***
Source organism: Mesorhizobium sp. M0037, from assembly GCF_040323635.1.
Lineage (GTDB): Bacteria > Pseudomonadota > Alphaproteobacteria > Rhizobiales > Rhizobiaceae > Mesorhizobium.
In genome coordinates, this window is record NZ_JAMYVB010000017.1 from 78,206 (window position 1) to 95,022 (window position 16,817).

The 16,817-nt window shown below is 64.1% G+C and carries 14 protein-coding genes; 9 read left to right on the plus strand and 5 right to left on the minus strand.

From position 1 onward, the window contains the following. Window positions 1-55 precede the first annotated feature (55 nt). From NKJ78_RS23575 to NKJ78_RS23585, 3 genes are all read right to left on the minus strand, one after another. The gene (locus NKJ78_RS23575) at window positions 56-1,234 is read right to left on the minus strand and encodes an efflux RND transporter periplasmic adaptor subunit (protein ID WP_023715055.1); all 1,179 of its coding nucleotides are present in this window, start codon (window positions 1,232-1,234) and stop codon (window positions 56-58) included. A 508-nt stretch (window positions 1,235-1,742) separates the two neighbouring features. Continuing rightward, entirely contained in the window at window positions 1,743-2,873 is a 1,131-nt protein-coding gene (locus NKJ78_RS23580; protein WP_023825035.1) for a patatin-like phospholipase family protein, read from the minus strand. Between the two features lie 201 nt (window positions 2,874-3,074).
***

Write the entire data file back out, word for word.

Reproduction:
Source organism: Mesorhizobium sp. M0037, from assembly GCF_040323635.1.
Lineage (GTDB): Bacteria > Pseudomonadota > Alphaproteobacteria > Rhizobiales > Rhizobiaceae > Mesorhizobium.
In genome coordinates, this window is record NZ_JAMYVB010000017.1 from 78,206 (window position 1) to 95,022 (window position 16,817).

The 16,817-nt window shown below is 64.1% G+C and carries 14 protein-coding genes; 9 read left to right on the plus strand and 5 right to left on the minus strand.

From position 1 onward, the window contains the following. Window positions 1-55 precede the first annotated feature (55 nt). From NKJ78_RS23575 to NKJ78_RS23585, 3 genes are all read right to left on the minus strand, one after another. The gene (locus NKJ78_RS23575) at window positions 56-1,234 is read right to left on the minus strand and encodes an efflux RND transporter periplasmic adaptor subunit (protein ID WP_023715055.1); all 1,179 of its coding nucleotides are present in this window, start codon (window positions 1,232-1,234) and stop codon (window positions 56-58) included. A 508-nt stretch (window positions 1,235-1,742) separates the two neighbouring features. Continuing rightward, entirely contained in the window at window positions 1,743-2,873 is a 1,131-nt protein-coding gene (locus NKJ78_RS23580; protein WP_023825035.1) for a patatin-like phospholipase family protein, read from the minus strand. Between the two features lie 201 nt (window positions 2,874-3,074).